Technological Change in Transportation in Eastern Europe

  • Bogdan Mieczkowski
Part of the Developments in Transport Studies book series (DITS, volume 2)


The transportation system is not merely a carrier of goods and persons. One of its functions is to induce, spread, and facilitate the absorption of technological progress. Like any other industrial sector, transportation itself is also absorbing technological progress in order to lower unit costs, increase its markets and revenues, possibly increase its profit margin or the rate of its financial accumulation, reduce its requirements upon productive resources--and especially upon labor--and improve the services rendered to other sectors of the economy. In the physical sense, goods--and particularly capital goods--that embody technological innovations are transported to new areas to contribute to the raising of productivity. In the psychological sense, the means of transport by being highly visible provide the demonstration effect, an awareness of the existence of new technologies, and the incentive to emulate them, to work for them, and to strive for the material benefits promised by them. Transport can be, therefore, considered a carrier of progress as much as are the communications media. It is no accident that, historically, the Industrial Revolution in Great Britain, and later in other countries, was accompanied by significant technological improvements in transport: the railroad, the iron ship, and the steam ship.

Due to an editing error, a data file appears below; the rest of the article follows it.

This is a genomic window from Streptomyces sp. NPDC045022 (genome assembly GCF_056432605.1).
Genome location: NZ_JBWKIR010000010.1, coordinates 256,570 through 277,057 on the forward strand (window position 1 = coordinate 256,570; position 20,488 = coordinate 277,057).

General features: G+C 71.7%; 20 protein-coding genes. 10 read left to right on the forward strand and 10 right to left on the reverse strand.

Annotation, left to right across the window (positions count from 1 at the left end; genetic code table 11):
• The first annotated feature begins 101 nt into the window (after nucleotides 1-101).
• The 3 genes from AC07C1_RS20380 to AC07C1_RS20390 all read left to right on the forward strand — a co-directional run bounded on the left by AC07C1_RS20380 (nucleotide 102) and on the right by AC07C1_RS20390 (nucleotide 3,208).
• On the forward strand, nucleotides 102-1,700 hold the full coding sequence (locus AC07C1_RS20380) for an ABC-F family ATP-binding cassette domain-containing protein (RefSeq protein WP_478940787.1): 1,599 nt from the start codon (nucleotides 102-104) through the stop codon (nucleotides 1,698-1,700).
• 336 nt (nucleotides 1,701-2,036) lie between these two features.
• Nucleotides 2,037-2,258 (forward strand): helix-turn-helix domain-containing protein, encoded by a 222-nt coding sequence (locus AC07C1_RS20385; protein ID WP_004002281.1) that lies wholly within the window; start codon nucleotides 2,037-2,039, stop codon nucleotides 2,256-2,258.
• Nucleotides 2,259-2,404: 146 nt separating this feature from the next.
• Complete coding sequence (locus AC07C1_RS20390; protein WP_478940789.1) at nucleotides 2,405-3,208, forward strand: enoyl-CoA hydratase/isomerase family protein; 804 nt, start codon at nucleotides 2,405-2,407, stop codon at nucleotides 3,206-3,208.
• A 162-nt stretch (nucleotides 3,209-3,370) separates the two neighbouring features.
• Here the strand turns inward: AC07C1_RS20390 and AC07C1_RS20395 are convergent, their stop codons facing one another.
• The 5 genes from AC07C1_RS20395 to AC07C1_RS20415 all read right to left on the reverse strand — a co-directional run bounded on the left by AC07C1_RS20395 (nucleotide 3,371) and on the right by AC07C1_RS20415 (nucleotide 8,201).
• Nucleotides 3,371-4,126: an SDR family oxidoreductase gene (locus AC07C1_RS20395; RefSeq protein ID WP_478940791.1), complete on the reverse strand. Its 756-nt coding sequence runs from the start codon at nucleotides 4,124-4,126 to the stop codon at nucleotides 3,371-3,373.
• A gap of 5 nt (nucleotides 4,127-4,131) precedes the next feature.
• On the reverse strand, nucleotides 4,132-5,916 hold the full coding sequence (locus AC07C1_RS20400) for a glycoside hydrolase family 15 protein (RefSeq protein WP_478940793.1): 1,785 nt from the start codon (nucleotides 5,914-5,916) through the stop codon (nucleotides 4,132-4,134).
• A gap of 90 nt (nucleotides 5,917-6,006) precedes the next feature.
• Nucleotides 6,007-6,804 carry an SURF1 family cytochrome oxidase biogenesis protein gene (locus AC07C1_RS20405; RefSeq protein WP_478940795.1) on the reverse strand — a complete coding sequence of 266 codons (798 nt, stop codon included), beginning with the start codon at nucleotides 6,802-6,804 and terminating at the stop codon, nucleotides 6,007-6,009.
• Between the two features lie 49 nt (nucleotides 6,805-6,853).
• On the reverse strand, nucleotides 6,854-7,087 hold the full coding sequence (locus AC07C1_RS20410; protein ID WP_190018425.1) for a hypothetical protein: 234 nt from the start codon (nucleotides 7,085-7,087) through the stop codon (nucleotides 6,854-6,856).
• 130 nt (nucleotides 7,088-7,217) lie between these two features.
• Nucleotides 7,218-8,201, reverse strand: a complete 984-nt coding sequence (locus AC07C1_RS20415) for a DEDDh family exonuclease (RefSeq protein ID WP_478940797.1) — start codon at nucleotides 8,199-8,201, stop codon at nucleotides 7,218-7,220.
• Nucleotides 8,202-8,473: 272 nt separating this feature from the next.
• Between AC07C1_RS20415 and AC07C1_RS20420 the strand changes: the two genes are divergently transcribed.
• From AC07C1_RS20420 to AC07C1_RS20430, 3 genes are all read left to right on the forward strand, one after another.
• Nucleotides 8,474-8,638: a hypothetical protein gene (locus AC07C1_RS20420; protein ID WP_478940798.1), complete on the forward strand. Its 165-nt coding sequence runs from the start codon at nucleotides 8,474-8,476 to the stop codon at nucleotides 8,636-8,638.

Technological Change Technological Progress Road Transport Freight Transport Transport Performance 
These keywords were added by machine and not by the authors. This process is experimental and the keywords may be updated as the learning algorithm improves.


Unable to display preview. Download preview PDF.

Unable to display preview. Download preview PDF.

Copyright information

© Martinus Nijhoff Publishers bv, The Hague 1980

Authors and Affiliations

  • Bogdan Mieczkowski

There are no affiliations available

Personalised recommendations